It's the day after the Super Bowl. The Patriots won with a 41-yard field goal with four seconds remaining. The only thing wrong with the game was that it should have been Peyton Manning and the Colts celebrating. There were a few really good commercials, and even more disappointing and utterly pointless ones. Thankfully, watching the Super Bowl last night has not encouraged me in any way to drink more Pepsi, Bud Light, or get a case of erectile dysfunction and start taking Levitra or Cialis. There was also that half-time show with Justin, Janet, some other overrated pop artists, and an R-rated incident soon to be investigated by the FCC. That is, with due respect, trivial, like Justin Timberlake's music.
But a commercial you didn't see last night, and quite frankly should have, was a little commercial called "Child's Pay." It was shown on CNN, instead of CBS, during halftime. The commercial was the winner of the "Bush in 30 Seconds" contest, sponsored by the liberal political engine MoveOn.org, to find the best commercial criticizing President Bush's policies.
"Child's Play" is a moving and provocative commercial, which asks about the national debt that's grown during Bush's administration. The commercial is on MoveOn.org's website and should be playing soon on CNN and other stations. The commercial was rejected by CBS because the news organization refused to sell the ad time on the basis that it does not accept advocacy advertising. This after it showed dozens of vapid corporate commercials selling alcohol, a few anti-smoking ads from tobacco companies, and a few from the White House itself. CBS probably has the right to choose what ads they will and will not run; that I agree with since they are a private company. But then I have the right to file a complaint with CBS over not showing the ad, as do 340,000 other people who claim the network is demonstrating right-wing bias in its decision. CBS said it does not run advocacy commercials. What CBS should say is it doesn't run liberal groups' ads while still running advocacy ads from the White House via the Office of National Drug Control Policy.
As advocacy ads go, "Child's Play" is not in any way controversial, at least in my opinion. It's actually a pretty effective commercial. What it does show is the truth. The ad warns that the high deficit spending and tax cuts the Bush administration is employing could have repercussion for future generations. That's my generation, and my children's generation, that might have to be burdened with this large and cumbersome trillion-dollar shortfall. Come to think about it, the war on drugs is still controversial, as politicians continue to question its effectiveness and, more often, its failures. A 2002 Super Bowl commercial from the same Office of National Drug Control Policy equated terrorism to drug use. The connections can be seen, but still the ad stirred debate, and yes, controversy.
The corporate commercials themselves that play during the Super Bowl are often crass, lewd, and especially over-hyped and over-sexed. A Bud Light commercial where Cedric the Entertainer gets a bikini wax? A Sierra Mist ad of a guy in a kilt standing over a sidewalk vent? And all those erectile dysfunction commercials using the word "erection" to an audience of 30 million people, many of whom are kids? These are less controversial than the MoveOn.org's ad?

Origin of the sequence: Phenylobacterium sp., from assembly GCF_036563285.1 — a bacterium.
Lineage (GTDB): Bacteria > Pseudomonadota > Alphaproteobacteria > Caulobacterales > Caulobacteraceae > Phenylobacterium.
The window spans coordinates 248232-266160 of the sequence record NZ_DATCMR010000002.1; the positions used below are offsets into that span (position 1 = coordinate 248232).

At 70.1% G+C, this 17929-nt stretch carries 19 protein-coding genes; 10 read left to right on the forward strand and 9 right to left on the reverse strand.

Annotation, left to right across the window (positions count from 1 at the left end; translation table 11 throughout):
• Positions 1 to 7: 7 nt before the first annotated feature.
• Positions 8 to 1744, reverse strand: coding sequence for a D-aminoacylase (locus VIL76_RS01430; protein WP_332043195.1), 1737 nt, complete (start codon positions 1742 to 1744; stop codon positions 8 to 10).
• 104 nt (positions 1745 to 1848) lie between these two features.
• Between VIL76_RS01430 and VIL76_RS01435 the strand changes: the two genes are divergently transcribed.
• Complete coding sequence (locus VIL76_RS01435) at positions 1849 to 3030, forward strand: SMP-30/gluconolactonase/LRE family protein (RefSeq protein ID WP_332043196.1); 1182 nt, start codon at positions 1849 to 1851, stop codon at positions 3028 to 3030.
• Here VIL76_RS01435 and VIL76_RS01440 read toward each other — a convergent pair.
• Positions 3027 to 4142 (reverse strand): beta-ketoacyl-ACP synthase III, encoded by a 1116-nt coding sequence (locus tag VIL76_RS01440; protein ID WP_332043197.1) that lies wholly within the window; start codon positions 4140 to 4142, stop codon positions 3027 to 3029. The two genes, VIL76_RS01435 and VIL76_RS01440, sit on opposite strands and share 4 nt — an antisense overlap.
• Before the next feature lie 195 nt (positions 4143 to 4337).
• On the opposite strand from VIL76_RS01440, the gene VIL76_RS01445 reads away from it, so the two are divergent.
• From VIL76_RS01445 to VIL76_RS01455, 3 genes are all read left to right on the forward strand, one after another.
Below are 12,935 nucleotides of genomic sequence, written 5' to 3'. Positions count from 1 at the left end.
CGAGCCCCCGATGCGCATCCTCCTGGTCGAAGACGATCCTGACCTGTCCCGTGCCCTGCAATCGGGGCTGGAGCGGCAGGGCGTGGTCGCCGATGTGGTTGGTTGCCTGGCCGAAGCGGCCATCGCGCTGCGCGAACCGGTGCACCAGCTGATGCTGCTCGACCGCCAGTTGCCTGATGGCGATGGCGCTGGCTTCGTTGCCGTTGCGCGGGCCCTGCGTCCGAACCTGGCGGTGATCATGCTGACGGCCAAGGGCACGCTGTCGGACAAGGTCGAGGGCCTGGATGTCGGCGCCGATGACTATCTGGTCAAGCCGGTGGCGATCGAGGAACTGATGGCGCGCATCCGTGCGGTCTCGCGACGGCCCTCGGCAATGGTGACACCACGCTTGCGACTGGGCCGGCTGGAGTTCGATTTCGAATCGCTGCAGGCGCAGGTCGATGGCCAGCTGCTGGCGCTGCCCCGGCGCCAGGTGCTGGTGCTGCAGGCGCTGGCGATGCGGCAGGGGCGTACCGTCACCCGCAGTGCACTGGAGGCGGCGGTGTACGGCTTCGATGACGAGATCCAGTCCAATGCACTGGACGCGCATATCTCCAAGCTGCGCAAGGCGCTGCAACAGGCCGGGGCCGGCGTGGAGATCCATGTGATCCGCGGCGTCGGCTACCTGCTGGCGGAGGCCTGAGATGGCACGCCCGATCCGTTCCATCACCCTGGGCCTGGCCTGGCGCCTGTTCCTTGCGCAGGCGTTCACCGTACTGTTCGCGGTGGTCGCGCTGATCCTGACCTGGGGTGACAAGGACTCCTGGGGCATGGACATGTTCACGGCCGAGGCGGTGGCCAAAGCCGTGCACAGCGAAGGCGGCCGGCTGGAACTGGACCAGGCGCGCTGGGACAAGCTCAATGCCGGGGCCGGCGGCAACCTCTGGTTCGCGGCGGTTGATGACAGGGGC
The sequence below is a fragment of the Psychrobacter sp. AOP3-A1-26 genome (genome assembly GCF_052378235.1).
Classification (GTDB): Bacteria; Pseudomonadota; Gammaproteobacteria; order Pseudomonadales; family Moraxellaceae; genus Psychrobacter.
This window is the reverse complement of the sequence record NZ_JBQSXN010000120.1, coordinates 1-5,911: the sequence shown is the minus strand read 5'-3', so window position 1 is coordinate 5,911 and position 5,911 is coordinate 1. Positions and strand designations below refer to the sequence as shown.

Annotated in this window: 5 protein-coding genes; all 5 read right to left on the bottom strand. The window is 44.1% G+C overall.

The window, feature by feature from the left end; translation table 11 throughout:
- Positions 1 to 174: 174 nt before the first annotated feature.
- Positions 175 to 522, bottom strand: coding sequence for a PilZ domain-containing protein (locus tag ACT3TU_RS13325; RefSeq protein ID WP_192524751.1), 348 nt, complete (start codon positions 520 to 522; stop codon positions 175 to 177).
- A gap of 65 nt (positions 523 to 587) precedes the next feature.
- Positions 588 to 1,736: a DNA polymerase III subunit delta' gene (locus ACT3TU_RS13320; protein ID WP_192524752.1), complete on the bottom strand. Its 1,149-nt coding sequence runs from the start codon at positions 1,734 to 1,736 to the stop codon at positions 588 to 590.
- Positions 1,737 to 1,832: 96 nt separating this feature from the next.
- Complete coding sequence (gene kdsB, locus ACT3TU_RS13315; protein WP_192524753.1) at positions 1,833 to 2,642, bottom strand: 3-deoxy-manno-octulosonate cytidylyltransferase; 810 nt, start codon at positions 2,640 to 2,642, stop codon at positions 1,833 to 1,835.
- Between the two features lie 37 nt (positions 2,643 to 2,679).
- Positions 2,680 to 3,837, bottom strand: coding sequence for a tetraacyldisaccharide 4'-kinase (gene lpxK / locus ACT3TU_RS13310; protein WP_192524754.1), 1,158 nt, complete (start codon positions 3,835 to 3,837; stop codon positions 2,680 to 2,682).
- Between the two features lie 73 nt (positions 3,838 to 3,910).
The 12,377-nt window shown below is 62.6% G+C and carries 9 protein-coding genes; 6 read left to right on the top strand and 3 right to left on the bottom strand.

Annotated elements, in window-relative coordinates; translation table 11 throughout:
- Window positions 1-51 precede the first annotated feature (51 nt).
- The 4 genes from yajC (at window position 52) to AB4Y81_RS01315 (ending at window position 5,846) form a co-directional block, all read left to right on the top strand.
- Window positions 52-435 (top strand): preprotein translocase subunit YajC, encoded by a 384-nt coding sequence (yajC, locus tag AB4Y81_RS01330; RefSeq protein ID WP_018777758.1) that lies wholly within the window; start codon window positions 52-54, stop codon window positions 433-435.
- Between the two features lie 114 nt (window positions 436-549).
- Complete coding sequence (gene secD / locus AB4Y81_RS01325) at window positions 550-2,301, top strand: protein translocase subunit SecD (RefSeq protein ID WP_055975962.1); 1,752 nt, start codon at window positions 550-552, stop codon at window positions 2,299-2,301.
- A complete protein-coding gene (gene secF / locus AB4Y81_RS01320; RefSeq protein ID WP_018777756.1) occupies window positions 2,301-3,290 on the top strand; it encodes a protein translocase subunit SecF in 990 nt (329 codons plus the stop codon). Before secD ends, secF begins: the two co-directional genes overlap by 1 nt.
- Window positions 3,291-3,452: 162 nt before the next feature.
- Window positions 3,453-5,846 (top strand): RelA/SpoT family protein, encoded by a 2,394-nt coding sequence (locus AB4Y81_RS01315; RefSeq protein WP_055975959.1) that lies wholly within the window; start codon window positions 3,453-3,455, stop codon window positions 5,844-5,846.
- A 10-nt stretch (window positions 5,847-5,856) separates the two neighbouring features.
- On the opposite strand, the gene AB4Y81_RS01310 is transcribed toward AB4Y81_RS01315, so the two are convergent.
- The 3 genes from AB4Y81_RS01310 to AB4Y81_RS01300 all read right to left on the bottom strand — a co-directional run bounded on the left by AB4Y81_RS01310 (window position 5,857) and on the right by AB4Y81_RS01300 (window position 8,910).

Did CBS make the right decision, or the right-winged decision? Still, this is the same network that did not air The Reagans because conservatives thought it depicted the 40th president/right-wing demigod in a disturbing light. Controversial seems to be defined in CBS lexicon as controversial for conservatives.
Of course, CBS may be pragmatic in their approach. The phrase "don't bite the hand that feeds you" may apply to CBS, particularly since it was the White House and a Republican-controlled Senate that recently approved loosening of an ownership cap that sets limits on the total national TV audience any one network can reach. CBS and Fox were able to keep many stations they would have had to sell under the original ownership cap. Some other interesting facts include that CBS and Fox lobbied heavily for the FCC rule change, and that 98% of the $14,000 in soft money contributions CBS made during the 2000 election cycle went to the Republican Party.
The facts aren't sticking to CBS president Les Moonves' story that this was in no way a politically motivated move. But no matter, it seems MoveOn.org got more publicity not having the commercial shown than it would have had CBS actually aired it. The commercial still exists; it's played on CNN and its affiliates, and MoveOn.org still has its $2.3 million dollars that it didn't have to piss away on Super Bowl airtime. CBS just won't have this student watching its hypocritical, truth-killing, pro-right wing broadcast. Come to think about it, I don't know of anyone under the age of 30 who watches CBS. CSI is all-hype, Survivor is old, and what the hell is this Joan of Arcadia that it keeps on advertising?